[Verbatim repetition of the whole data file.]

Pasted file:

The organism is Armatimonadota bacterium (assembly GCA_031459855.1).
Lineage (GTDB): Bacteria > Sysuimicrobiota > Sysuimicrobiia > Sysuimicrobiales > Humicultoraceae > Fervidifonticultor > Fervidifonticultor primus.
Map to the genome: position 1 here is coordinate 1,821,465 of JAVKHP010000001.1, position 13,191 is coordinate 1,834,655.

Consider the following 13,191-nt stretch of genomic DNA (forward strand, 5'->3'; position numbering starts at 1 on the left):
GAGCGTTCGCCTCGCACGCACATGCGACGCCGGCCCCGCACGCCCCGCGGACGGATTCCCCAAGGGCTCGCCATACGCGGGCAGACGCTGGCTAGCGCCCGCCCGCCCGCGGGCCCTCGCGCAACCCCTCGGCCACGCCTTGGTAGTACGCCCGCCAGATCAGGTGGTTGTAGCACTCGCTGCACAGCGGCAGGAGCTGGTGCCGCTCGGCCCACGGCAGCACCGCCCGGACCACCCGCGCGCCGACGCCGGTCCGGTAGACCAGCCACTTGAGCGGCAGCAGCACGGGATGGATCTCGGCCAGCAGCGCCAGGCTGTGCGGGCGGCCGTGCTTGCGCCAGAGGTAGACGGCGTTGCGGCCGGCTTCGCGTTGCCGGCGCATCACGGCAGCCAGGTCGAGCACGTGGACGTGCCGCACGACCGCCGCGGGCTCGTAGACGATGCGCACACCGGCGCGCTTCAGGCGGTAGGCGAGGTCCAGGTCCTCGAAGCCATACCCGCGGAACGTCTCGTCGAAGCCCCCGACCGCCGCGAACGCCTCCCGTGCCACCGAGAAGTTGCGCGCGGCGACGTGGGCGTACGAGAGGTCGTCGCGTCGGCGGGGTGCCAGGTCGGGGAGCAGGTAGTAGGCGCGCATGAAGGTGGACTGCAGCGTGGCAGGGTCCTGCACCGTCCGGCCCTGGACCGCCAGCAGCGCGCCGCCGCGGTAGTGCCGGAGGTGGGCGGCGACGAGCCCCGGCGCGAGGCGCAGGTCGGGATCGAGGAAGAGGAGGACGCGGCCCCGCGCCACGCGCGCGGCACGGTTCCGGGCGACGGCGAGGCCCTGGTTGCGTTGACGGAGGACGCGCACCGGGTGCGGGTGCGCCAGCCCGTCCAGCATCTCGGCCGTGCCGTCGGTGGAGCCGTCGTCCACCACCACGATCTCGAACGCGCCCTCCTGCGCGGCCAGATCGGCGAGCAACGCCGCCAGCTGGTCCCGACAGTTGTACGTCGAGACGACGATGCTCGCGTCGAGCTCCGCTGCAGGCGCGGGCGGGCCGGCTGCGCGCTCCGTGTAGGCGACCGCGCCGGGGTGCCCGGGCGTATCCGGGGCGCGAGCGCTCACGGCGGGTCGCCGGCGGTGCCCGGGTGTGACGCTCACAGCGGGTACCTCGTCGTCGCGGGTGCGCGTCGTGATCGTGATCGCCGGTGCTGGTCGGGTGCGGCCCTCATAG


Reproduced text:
The organism is Armatimonadota bacterium (assembly GCA_031459855.1).
Lineage (GTDB): Bacteria > Sysuimicrobiota > Sysuimicrobiia > Sysuimicrobiales > Humicultoraceae > Fervidifonticultor > Fervidifonticultor primus.
Map to the genome: position 1 here is coordinate 1,821,465 of JAVKHP010000001.1, position 13,191 is coordinate 1,834,655.

Consider the following 13,191-nt stretch of genomic DNA (forward strand, 5'->3'; position numbering starts at 1 on the left):
GAGCGTTCGCCTCGCACGCACATGCGACGCCGGCCCCGCACGCCCCGCGGACGGATTCCCCAAGGGCTCGCCATACGCGGGCAGACGCTGGCTAGCGCCCGCCCGCCCGCGGGCCCTCGCGCAACCCCTCGGCCACGCCTTGGTAGTACGCCCGCCAGATCAGGTGGTTGTAGCACTCGCTGCACAGCGGCAGGAGCTGGTGCCGCTCGGCCCACGGCAGCACCGCCCGGACCACCCGCGCGCCGACGCCGGTCCGGTAGACCAGCCACTTGAGCGGCAGCAGCACGGGATGGATCTCGGCCAGCAGCGCCAGGCTGTGCGGGCGGCCGTGCTTGCGCCAGAGGTAGACGGCGTTGCGGCCGGCTTCGCGTTGCCGGCGCATCACGGCAGCCAGGTCGAGCACGTGGACGTGCCGCACGACCGCCGCGGGCTCGTAGACGATGCGCACACCGGCGCGCTTCAGGCGGTAGGCGAGGTCCAGGTCCTCGAAGCCATACCCGCGGAACGTCTCGTCGAAGCCCCCGACCGCCGCGAACGCCTCCCGTGCCACCGAGAAGTTGCGCGCGGCGACGTGGGCGTACGAGAGGTCGTCGCGTCGGCGGGGTGCCAGGTCGGGGAGCAGGTAGTAGGCGCGCATGAAGGTGGACTGCAGCGTGGCAGGGTCCTGCACCGTCCGGCCCTGGACCGCCAGCAGCGCGCCGCCGCGGTAGTGCCGGAGGTGGGCGGCGACGAGCCCCGGCGCGAGGCGCAGGTCGGGATCGAGGAAGAGGAGGACGCGGCCCCGCGCCACGCGCGCGGCACGGTTCCGGGCGACGGCGAGGCCCTGGTTGCGTTGACGGAGGACGCGCACCGGGTGCGGGTGCGCCAGCCCGTCCAGCATCTCGGCCGTGCCGTCGGTGGAGCCGTCGTCCACCACCACGATCTCGAACGCGCCCTCCTGCGCGGCCAGATCGGCGAGCAACGCCGCCAGCTGGTCCCGACAGTTGTACGTCGAGACGACGATGCTCGCGTCGAGCTCCGCTGCAGGCGCGGGCGGGCCGGCTGCGCGCTCCGTGTAGGCGACCGCGCCGGGGTGCCCGGGCGTATCCGGGGCGCGAGCGCTCACGGCGGGTCGCCGGCGGTGCCCGGGTGTGACGCTCACAGCGGGTACCTCGTCGTCGCGGGTGCGCGTCGTGATCGTGATCGCCGGTGCTGGTCGGGTGCGGCCCTCATAG